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Sunday, March 12, 2006

IBM To Simplify The Data Warehouse

IBM has just announced the second strand in its strategy for simplifying data warehousing. It contends, rightly, that deploying and managing an enterprise data warehouse is horrendously complicated. Moreover, those complications directly drive costs up. So, it is simplifying the data warehouse and driving costs down.

The first strand in this strategy was last autumn, when IBM introduced the BCU (Balanced Configuration Unit). This is a combination of two things: first, it is a hardware platform that has been optimised to run DB2 along with best practices that IBM has learned over the years about partitioning, indexes, tuning, and so forth—all of these are pre-implemented for you within the BCU. We might call this a hemi-appliance in the sense that while a good deal of tuning and optimisation has been undertaken; it isn’t a complete bi-lateral optimisation as you would get in a full-blown conventional data warehouse appliance.

Warehousing Edition, which is version 9.1 (presaging the forthcoming Viper release of DB2 UDB). The main theme of this release is, again, to simplify the environment for data warehousing administrators. The main way IBM has done this is by integrating a number of existing (and new) tools and bundling them together.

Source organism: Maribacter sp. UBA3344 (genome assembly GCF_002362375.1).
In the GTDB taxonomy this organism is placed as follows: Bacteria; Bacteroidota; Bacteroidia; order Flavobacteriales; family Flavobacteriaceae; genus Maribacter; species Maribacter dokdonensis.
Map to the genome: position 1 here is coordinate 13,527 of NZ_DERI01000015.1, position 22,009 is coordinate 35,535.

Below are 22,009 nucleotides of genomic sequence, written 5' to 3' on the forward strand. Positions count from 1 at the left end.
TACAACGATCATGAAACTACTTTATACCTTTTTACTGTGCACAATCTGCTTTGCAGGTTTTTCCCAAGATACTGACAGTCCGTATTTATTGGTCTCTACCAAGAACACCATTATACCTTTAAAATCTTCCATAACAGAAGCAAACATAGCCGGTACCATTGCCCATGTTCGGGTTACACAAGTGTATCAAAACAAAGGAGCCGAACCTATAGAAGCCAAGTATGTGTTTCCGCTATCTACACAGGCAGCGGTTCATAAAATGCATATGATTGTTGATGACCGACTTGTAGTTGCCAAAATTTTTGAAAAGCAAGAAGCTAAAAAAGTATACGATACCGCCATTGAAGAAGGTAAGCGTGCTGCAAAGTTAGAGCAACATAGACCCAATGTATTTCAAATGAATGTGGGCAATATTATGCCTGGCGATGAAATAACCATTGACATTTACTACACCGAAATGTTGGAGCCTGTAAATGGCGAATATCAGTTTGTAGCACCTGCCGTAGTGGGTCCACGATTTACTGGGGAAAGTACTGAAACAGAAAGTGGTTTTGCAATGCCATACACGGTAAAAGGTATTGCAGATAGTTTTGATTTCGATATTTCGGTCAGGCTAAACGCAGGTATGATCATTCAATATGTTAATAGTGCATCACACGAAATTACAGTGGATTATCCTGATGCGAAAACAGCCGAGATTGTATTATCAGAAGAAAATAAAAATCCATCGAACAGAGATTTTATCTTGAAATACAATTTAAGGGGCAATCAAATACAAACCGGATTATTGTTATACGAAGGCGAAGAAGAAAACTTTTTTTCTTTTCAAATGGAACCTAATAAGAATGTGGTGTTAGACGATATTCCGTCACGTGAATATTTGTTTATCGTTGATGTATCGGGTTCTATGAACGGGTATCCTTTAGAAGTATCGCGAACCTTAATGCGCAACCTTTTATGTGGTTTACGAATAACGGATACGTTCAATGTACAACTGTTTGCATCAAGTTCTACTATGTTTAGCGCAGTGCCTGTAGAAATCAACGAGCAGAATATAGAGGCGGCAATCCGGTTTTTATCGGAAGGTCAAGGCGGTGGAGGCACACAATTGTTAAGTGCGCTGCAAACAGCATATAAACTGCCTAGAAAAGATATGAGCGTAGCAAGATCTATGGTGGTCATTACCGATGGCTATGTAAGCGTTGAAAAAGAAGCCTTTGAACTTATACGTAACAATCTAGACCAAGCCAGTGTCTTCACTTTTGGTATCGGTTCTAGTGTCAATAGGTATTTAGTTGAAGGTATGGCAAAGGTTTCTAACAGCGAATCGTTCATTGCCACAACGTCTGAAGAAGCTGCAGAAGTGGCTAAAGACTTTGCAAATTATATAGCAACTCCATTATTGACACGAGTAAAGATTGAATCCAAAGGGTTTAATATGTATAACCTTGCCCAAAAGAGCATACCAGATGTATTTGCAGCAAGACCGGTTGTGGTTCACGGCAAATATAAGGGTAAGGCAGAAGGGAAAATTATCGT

There will be two editions: the Base Edition will include Cube Views (which will no longer be available as a stand-alone option), Data Modelling (new, developed by the Rational group), OLAP modeling and the Integrated Installer, as well as the database itself. The Enterprise Edition will include all of this plus the Data Partitioning Feature, Query Patroller, Intelligent Miner (also no longer available as a separate product), Alphablox, a web-based Admin Console that spans all of the products in the suite, the Design Studio (which is an Eclipse-based design environment that includes the Data Flow and Data Mining Editors as well as the aforementioned Data and OLAP modeling), and the SQL Warehousing Tool (which allows you to build in-warehouse transformations).

Read the rest here

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